The Greatest College Athlete You’ve Never Heard Of

Albany attackman Lyle Thompson (left) dodges to the goal against the defense of the Binghamton Bearcats.
Albany attackman Lyle Thompson (left) dodges to the goal against the defense of the Binghamton Bearcats.Rich Barnes / Cal Sport Media / AP Images

The most dominant college athlete in a generation will be on display this weekend.
To find him, you have to look past Tallahassee, where FSU’s Jameis Winston became the No. 1 pick in the NFL Draft; beyond Kentucky, where Karl-Anthony Towns is preparing to be a top pick in the NBA Draft; and even past Boston, where BU’s Jack Eichel is forecast as a potential first pick in the NHL Draft.
Instead, you’ll find him playing lacrosse for the University of Albany, the plucky SUNY school that’s part of the best story in sports right now. They face Notre Dame in the NCAA lacrosse quarterfinals in Denver Saturday afternoon.
His name is Lyle Thompson and he’s the guy with the lacrosse stick seemingly always in his hands, the long braid of hair swinging out the back of his helmet, and a supreme arsenal of telepathic passes, lightning dodges, and corner-popping outside shooting that’s made him the most significant college player in any sport in a generation. 

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In lacrosse, Syracuse’s Gary and Paul Gait put the sport on the map in the late 1980s when they guided the Orange to three straight national titles. They changed the game with creative play, behind the back passes, and the signature Air Gait, lacrosse’s version of a slam dunk from behind the cage. Next were the Syracuse trio of Powell brothers: Casey, Ryan, and then Mikey, who grew up watching the Gaits, pretended to be them in their own Upstate backyard, and took the torch in the late 1990s and 2000s to become transcendent stars.
Last year, Lyle Thompson and his brother Miles shared the Tewaaraton Award, the first co-winners of lacrosse’s equal to the Heisman Trophy. The two brothers started on an attack line with their cousin Ty Thompson the last few seasons, but now just Lyle, a senior, remains.
“He’s got every trick in the book,” ESPN Lacrosse analyst Paul Carcaterra explains. “If you look at him as a passer, he’s the most prolific passer in NCAA lacrosse history. His trick shots and flair for the dramatic is unmatched in the college game. The only players I’ve seen come close to him in that regard are the Gaits and the Powells.”
What makes Thompson, now the NCAA’s all-time leading scorer, the best of the best is his ability to pass, shoot, dodge, and score. He’s led the nation in goals the last three years and is the only player to ever post consecutive 100-point seasons.
“He’s electric in his overall flair for the game without being a ‘me’ guy,” Carcaterra, a former All-American at Syracuse, adds. “It sounds crazy, but he does these trick shots almost out of necessity. When you think he’s completely bottled up, that’s where he comes out with the unthinkable: the shovel passes, the one-handed passes, behind-the-backs. He doesn’t go in there and throw those trick shots and passes just to show up an opponent. He does that when there’s no other outlet.”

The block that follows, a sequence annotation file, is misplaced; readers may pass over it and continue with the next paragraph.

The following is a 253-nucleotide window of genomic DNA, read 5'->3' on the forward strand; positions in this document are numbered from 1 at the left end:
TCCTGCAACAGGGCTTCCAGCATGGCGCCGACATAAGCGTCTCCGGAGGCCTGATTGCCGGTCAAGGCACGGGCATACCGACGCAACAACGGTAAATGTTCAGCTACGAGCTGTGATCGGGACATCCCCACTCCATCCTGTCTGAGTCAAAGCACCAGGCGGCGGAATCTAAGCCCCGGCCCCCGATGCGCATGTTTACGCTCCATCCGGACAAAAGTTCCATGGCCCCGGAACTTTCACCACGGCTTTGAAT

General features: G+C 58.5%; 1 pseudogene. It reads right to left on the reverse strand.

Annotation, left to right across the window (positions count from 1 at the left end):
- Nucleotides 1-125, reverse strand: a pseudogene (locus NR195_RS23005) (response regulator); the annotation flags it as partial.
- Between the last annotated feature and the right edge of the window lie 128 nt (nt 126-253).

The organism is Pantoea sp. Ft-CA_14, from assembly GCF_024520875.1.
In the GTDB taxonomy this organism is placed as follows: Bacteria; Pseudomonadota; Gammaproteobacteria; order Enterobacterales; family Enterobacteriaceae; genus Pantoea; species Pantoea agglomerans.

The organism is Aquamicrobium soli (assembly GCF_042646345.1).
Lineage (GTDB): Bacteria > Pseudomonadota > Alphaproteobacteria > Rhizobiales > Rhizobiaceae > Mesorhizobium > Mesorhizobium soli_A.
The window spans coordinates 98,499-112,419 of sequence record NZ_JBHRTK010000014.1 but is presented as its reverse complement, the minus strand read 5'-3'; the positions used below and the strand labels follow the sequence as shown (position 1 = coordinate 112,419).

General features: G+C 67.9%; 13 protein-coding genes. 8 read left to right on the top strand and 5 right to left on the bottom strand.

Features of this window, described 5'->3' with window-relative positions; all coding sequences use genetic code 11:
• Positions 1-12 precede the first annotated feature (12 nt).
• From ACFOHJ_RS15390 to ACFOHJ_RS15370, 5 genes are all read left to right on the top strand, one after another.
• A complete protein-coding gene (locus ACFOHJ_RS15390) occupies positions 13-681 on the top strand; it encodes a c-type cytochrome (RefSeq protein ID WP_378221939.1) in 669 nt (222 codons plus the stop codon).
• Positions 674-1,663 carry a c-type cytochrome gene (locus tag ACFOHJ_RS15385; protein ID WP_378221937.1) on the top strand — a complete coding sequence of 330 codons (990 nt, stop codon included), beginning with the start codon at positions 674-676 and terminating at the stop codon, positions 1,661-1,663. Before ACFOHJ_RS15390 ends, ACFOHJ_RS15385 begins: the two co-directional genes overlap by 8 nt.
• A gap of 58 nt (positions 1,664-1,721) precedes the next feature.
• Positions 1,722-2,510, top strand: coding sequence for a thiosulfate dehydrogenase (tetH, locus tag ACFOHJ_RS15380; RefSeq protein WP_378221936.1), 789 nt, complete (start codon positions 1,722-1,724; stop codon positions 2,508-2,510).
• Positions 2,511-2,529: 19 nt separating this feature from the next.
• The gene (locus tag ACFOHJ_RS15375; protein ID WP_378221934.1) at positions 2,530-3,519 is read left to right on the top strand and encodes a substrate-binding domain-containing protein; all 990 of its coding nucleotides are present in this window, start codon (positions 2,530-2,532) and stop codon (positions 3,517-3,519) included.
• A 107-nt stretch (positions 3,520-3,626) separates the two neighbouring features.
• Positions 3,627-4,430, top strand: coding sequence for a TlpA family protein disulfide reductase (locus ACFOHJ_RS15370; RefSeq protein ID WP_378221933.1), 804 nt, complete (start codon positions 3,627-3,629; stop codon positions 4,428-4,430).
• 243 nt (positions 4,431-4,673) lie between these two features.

A native of the Onondaga Nation, Thompson is a free spirit who wears a purple Mohawk and a bow tie in his official headshot. His Native name, Dayhaus, translates to “flies above.”
What makes Thompson such a difficult riddle to solve for opponents is an uncanny ability to transform his game according to what defenses give him, according to Carcaterra. If you want to play him as a passer, he’ll go out and score nine goals like he did against Harvard,” Carcaterra says. Play him like a goal scorer and he’ll post 10 assists, like he did against Stony Brook. “You look at his ability to just flourish and not only can he combine the two,” he says. “But when he’s asked, back against the wall, when he’s challenged in one aspect of his game, he absolutely blows up in the other.”
Thompson and his teammates are also the best story in sports right now.

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Albany is one win from the school’s first Final Four. Advancing past the stingy and supremely talented Notre Dame Fighting Irish would represent a giant leap for the Albany program that plays with as much flair and freewheeling creativity as any team in any game right now. Their goalie, Blaze Riorden, went coast-to-coast and scored a goal last week, just one example of the kind of fun these guys are having this spring.
But this is also the same spot Albany was in a year ago before losing in the NCAA quarters to Notre Dame in OT. Maybe this time will be different for Thompson and the Danes.
“I just think that this kid, from a pure love of the game, you can see it when he plays,” Carcaterra concludes. “It’s really about just enjoying the game and putting himself and his team in a position to have fun. It’s okay to have fun and Albany is embracing that this is a sport that doesn’t need to be over-coached and the power can be in the player and Lyle Thompson epitomizes that.”
From the looks of it, nobody seems to be having more fun than Albany right now. Because it’s not often you get to play alongside the greatest athlete in college sports.

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